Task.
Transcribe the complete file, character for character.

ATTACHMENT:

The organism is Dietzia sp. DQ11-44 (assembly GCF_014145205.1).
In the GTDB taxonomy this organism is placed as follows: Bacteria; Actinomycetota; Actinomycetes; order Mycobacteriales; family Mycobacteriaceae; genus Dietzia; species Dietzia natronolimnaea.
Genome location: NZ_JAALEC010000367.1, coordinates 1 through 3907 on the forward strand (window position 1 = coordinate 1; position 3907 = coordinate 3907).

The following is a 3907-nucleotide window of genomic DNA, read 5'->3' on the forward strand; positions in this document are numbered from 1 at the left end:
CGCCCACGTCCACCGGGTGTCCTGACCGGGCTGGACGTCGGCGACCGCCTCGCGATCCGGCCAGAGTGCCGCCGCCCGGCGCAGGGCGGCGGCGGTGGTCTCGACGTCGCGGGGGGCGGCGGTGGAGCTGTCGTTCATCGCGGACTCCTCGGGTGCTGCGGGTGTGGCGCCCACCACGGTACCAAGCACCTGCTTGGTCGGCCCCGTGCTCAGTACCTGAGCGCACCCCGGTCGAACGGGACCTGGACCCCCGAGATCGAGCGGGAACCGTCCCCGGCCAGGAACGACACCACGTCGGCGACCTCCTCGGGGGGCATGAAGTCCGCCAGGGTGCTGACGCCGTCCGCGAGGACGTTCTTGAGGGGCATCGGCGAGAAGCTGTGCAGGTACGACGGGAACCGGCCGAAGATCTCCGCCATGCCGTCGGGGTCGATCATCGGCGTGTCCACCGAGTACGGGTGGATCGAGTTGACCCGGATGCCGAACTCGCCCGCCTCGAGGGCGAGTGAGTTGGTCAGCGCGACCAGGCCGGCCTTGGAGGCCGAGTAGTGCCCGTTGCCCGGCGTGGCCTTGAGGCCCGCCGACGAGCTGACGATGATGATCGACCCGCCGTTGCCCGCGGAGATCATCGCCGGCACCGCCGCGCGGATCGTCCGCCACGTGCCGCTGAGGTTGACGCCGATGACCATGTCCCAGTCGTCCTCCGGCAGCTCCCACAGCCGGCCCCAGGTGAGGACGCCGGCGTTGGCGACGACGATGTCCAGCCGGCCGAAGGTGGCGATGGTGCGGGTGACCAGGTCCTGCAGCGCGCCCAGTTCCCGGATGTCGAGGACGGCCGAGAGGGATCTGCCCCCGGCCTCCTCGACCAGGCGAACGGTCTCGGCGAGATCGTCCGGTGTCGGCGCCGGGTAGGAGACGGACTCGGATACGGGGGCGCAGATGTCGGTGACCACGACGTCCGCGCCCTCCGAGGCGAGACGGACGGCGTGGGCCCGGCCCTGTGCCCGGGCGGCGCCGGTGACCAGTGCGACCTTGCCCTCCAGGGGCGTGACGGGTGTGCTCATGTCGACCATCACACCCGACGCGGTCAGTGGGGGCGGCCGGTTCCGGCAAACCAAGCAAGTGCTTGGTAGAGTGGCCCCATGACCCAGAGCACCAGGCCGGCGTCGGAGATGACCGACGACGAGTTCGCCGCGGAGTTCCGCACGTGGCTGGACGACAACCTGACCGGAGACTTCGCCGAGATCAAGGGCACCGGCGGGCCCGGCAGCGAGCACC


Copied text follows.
The organism is Dietzia sp. DQ11-44 (assembly GCF_014145205.1).
In the GTDB taxonomy this organism is placed as follows: Bacteria; Actinomycetota; Actinomycetes; order Mycobacteriales; family Mycobacteriaceae; genus Dietzia; species Dietzia natronolimnaea.
Genome location: NZ_JAALEC010000367.1, coordinates 1 through 3907 on the forward strand (window position 1 = coordinate 1; position 3907 = coordinate 3907).

The following is a 3907-nucleotide window of genomic DNA, read 5'->3' on the forward strand; positions in this document are numbered from 1 at the left end:
CGCCCACGTCCACCGGGTGTCCTGACCGGGCTGGACGTCGGCGACCGCCTCGCGATCCGGCCAGAGTGCCGCCGCCCGGCGCAGGGCGGCGGCGGTGGTCTCGACGTCGCGGGGGGCGGCGGTGGAGCTGTCGTTCATCGCGGACTCCTCGGGTGCTGCGGGTGTGGCGCCCACCACGGTACCAAGCACCTGCTTGGTCGGCCCCGTGCTCAGTACCTGAGCGCACCCCGGTCGAACGGGACCTGGACCCCCGAGATCGAGCGGGAACCGTCCCCGGCCAGGAACGACACCACGTCGGCGACCTCCTCGGGGGGCATGAAGTCCGCCAGGGTGCTGACGCCGTCCGCGAGGACGTTCTTGAGGGGCATCGGCGAGAAGCTGTGCAGGTACGACGGGAACCGGCCGAAGATCTCCGCCATGCCGTCGGGGTCGATCATCGGCGTGTCCACCGAGTACGGGTGGATCGAGTTGACCCGGATGCCGAACTCGCCCGCCTCGAGGGCGAGTGAGTTGGTCAGCGCGACCAGGCCGGCCTTGGAGGCCGAGTAGTGCCCGTTGCCCGGCGTGGCCTTGAGGCCCGCCGACGAGCTGACGATGATGATCGACCCGCCGTTGCCCGCGGAGATCATCGCCGGCACCGCCGCGCGGATCGTCCGCCACGTGCCGCTGAGGTTGACGCCGATGACCATGTCCCAGTCGTCCTCCGGCAGCTCCCACAGCCGGCCCCAGGTGAGGACGCCGGCGTTGGCGACGACGATGTCCAGCCGGCCGAAGGTGGCGATGGTGCGGGTGACCAGGTCCTGCAGCGCGCCCAGTTCCCGGATGTCGAGGACGGCCGAGAGGGATCTGCCCCCGGCCTCCTCGACCAGGCGAACGGTCTCGGCGAGATCGTCCGGTGTCGGCGCCGGGTAGGAGACGGACTCGGATACGGGGGCGCAGATGTCGGTGACCACGACGTCCGCGCCCTCCGAGGCGAGACGGACGGCGTGGGCCCGGCCCTGTGCCCGGGCGGCGCCGGTGACCAGTGCGACCTTGCCCTCCAGGGGCGTGACGGGTGTGCTCATGTCGACCATCACACCCGACGCGGTCAGTGGGGGCGGCCGGTTCCGGCAAACCAAGCAAGTGCTTGGTAGAGTGGCCCCATGACCCAGAGCACCAGGCCGGCGTCGGAGATGACCGACGACGAGTTCGCCGCGGAGTTCCGCACGTGGCTGGACGACAACCTGACCGGAGACTTCGCCGAGATCAAGGGCACCGGCGGGCCCGGCAGCGAGCACC